That’s a hard question. Easy question. I mean, I think, well, it’s simple and construct, but it’s hard to do and look, it has to be getting your team back together, engaging them with the story asking them why they care about this, Really focusing on that. That that pole star story in the future? Where are we going together? Why does this matter and giving the space for your team to engage with that, Getting them excited, getting fired up for the future. And, you know, by listening, you demonstrate that you actually care about that. Your people, Um so you know, there’s a lot of challenges that collectively teams need to deal with, but if they don’t feel cohesive, they don’t feel listened to, Um, then it’s going to be really, really hard to do that. So, you know, definitely focusing on the people and getting everybody super engaged with where they’re going because there’s a tonne of opportunities out there and, you know, I can’t be more exciting time to be in the workplace right now. You know, the exponential ages change everywhere, but you’re only going to do that if your if your team are engaged in the right place.
00:17:19 – 00:17:28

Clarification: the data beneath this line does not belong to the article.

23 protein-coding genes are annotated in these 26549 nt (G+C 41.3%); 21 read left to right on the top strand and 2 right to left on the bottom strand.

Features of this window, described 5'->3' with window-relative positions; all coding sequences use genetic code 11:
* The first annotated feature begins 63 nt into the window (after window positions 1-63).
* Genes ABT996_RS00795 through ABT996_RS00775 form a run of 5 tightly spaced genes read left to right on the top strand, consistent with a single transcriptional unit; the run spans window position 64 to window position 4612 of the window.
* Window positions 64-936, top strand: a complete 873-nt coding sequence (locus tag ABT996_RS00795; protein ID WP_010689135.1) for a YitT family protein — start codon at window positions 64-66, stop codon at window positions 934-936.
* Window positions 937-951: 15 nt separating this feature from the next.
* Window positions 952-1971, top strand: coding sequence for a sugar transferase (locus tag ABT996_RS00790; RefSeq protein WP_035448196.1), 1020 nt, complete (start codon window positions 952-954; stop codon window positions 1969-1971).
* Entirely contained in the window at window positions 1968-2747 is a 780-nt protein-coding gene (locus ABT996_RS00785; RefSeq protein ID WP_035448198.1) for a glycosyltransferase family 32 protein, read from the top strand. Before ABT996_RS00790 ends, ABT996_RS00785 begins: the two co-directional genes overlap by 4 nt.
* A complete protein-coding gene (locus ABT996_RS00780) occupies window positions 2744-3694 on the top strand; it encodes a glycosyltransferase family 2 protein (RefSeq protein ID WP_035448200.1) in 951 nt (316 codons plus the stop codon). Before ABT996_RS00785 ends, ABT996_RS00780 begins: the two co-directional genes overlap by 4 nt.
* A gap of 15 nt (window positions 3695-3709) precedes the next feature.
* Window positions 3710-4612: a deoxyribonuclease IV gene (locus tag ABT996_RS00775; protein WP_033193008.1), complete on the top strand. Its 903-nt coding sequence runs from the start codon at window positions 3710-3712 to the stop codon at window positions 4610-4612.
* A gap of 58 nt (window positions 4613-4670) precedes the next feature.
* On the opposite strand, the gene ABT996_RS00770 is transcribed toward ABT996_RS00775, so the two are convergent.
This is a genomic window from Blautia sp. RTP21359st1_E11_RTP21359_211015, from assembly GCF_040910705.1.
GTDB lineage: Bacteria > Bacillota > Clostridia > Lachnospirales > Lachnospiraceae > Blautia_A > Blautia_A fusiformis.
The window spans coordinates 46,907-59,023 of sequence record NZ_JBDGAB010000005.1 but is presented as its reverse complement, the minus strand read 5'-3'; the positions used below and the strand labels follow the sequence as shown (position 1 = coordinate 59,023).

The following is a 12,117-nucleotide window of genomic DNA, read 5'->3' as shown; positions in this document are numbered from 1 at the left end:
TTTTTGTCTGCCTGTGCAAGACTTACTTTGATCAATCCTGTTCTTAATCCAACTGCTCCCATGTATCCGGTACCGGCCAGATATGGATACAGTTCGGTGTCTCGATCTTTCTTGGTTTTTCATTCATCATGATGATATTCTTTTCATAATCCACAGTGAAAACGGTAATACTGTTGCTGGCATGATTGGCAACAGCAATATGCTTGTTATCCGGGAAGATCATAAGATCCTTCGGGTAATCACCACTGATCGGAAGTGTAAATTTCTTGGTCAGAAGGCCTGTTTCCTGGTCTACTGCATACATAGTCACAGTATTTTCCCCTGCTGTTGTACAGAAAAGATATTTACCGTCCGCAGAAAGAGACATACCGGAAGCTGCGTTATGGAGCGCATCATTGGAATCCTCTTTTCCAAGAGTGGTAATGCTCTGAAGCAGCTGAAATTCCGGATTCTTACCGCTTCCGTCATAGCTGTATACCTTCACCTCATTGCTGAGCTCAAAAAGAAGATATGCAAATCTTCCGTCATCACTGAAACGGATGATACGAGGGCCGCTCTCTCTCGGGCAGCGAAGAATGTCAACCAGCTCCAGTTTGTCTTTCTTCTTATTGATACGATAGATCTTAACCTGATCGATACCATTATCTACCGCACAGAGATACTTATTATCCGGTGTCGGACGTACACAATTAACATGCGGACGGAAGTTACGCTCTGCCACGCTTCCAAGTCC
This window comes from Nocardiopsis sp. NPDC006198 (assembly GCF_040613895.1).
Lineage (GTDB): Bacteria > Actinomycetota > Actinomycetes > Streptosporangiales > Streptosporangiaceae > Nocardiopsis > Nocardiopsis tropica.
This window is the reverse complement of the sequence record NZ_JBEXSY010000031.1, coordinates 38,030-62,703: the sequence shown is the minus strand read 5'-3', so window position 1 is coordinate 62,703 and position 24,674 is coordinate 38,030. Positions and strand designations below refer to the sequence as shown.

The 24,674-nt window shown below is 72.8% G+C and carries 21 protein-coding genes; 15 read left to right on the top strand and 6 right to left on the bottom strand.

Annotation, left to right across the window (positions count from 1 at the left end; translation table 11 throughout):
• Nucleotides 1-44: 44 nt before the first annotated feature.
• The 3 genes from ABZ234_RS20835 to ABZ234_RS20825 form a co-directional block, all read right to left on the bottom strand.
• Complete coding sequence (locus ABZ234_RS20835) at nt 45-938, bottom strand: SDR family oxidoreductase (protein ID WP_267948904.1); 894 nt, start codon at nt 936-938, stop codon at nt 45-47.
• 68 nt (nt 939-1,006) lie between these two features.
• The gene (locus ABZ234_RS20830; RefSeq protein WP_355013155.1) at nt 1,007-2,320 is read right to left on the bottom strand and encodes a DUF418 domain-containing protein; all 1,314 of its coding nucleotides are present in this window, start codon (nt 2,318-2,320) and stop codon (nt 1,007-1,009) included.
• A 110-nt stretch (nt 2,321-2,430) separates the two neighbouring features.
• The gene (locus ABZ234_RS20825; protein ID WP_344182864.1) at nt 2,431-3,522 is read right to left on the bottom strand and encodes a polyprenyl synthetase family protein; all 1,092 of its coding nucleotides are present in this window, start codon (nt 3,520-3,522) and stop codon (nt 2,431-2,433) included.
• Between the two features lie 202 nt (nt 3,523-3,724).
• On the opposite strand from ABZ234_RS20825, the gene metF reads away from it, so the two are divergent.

I actually do have one more question, which is a personal one Cas was a personal one here because I’m nosy. Have you got big, bold goals for 2022?
00:17:28 – 00:18:01
My goodness, of course, Of course. So it’s funny. So clearly I do a lot of speaking, but we are building out business. That’s behind that. So helping organisations to go through this engagement piece with people plus also getting involved in lots of different early stage businesses and helping them to tackle their audacious goals their big, bold goals. So, in health care space, um, Covid space in Fintech start lots of really interesting things. So, yeah, it’s all about the big, bold goals.
00:18:01 – 00:18:05
Fantastic 2022 could well be your best year yet to right?
00:18:06 – 00:18:13
They were lining up for us. We’re doing all the things that I’m sharing is exactly what we are doing with all our teams, so yeah,
00:18:13 – 00:18:20
fantastic. Caspar, thank you so much for sharing lots of great advice and great content with us. I hope you’ve enjoyed yourself.
00:18:20 – 00:18:26
I’ve always lovely talking to you, Maria. And look, I hope this will help helpful ideas out there for anyone listening.
00:18:26 – 00:18:53
Fantastic. And I want to thank everybody for listening to the speaker show. And if you enjoyed this episode, please leave a rating on apple podcasts. You can keep up with future episodes on the Speakers Associates website, which is speakersassociates.com or your favourite podcast app. And if you would like to invite Casper to come and speak at your next event, please contact Speakers Associates in plenty of time to book him so that you won’t be disappointed. I’ve been Maria Franzoni. Bye bye from me. See you next week.
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Maria Franzoni is an established and recognised speaking industry expert and one of the most experienced speaker bookers in Europe.
As well as working with speakers, Maria also hosts live shows and podcasts. She currently hosts The Speaker Show podcast for Speakers Associates.